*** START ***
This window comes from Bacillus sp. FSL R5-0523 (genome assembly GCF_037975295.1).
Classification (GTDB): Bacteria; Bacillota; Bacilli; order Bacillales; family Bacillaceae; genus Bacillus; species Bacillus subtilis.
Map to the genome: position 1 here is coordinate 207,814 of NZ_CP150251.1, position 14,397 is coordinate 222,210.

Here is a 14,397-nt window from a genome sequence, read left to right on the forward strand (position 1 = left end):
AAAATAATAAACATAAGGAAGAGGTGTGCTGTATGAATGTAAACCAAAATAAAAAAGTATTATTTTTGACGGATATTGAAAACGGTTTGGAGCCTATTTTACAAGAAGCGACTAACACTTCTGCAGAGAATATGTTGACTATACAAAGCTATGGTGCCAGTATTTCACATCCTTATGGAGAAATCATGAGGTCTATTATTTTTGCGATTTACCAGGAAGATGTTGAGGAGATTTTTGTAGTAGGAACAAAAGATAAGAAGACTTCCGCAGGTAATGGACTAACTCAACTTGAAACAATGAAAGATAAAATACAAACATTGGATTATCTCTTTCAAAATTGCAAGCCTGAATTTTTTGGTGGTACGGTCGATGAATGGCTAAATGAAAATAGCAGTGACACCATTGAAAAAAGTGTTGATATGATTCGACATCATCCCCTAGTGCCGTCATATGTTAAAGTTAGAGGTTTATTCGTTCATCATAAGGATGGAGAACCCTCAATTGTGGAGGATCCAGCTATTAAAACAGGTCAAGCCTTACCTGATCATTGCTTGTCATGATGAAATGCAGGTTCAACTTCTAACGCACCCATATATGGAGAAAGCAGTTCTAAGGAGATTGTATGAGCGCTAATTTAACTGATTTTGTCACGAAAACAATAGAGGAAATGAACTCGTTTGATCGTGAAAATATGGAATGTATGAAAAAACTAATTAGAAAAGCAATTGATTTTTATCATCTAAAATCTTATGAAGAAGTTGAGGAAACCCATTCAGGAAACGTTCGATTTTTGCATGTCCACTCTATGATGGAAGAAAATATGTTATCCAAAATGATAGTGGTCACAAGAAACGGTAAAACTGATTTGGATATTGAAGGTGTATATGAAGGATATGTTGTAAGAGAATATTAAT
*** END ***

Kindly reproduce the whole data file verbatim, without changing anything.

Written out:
This window comes from Bacillus sp. FSL R5-0523 (genome assembly GCF_037975295.1).
Classification (GTDB): Bacteria; Bacillota; Bacilli; order Bacillales; family Bacillaceae; genus Bacillus; species Bacillus subtilis.
Map to the genome: position 1 here is coordinate 207,814 of NZ_CP150251.1, position 14,397 is coordinate 222,210.

Here is a 14,397-nt window from a genome sequence, read left to right on the forward strand (position 1 = left end):
AAAATAATAAACATAAGGAAGAGGTGTGCTGTATGAATGTAAACCAAAATAAAAAAGTATTATTTTTGACGGATATTGAAAACGGTTTGGAGCCTATTTTACAAGAAGCGACTAACACTTCTGCAGAGAATATGTTGACTATACAAAGCTATGGTGCCAGTATTTCACATCCTTATGGAGAAATCATGAGGTCTATTATTTTTGCGATTTACCAGGAAGATGTTGAGGAGATTTTTGTAGTAGGAACAAAAGATAAGAAGACTTCCGCAGGTAATGGACTAACTCAACTTGAAACAATGAAAGATAAAATACAAACATTGGATTATCTCTTTCAAAATTGCAAGCCTGAATTTTTTGGTGGTACGGTCGATGAATGGCTAAATGAAAATAGCAGTGACACCATTGAAAAAAGTGTTGATATGATTCGACATCATCCCCTAGTGCCGTCATATGTTAAAGTTAGAGGTTTATTCGTTCATCATAAGGATGGAGAACCCTCAATTGTGGAGGATCCAGCTATTAAAACAGGTCAAGCCTTACCTGATCATTGCTTGTCATGATGAAATGCAGGTTCAACTTCTAACGCACCCATATATGGAGAAAGCAGTTCTAAGGAGATTGTATGAGCGCTAATTTAACTGATTTTGTCACGAAAACAATAGAGGAAATGAACTCGTTTGATCGTGAAAATATGGAATGTATGAAAAAACTAATTAGAAAAGCAATTGATTTTTATCATCTAAAATCTTATGAAGAAGTTGAGGAAACCCATTCAGGAAACGTTCGATTTTTGCATGTCCACTCTATGATGGAAGAAAATATGTTATCCAAAATGATAGTGGTCACAAGAAACGGTAAAACTGATTTGGATATTGAAGGTGTATATGAAGGATATGTTGTAAGAGAATATTAAT